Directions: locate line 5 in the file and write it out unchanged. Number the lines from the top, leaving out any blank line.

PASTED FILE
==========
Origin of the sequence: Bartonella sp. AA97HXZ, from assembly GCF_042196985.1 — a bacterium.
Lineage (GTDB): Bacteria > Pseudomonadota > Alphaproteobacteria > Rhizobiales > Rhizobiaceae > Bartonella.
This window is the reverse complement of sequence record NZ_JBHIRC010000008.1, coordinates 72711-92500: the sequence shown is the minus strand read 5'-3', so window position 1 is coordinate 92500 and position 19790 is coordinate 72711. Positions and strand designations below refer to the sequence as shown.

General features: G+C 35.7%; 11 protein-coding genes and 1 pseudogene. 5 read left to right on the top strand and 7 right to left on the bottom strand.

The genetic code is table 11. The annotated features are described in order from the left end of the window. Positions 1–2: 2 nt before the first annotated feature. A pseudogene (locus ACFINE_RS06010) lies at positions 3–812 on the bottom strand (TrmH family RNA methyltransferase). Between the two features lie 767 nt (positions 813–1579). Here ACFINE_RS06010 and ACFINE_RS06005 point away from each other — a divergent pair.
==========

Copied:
The genetic code is table 11. The annotated features are described in order from the left end of the window. Positions 1–2: 2 nt before the first annotated feature. A pseudogene (locus ACFINE_RS06010) lies at positions 3–812 on the bottom strand (TrmH family RNA methyltransferase). Between the two features lie 767 nt (positions 813–1579). Here ACFINE_RS06010 and ACFINE_RS06005 point away from each other — a divergent pair.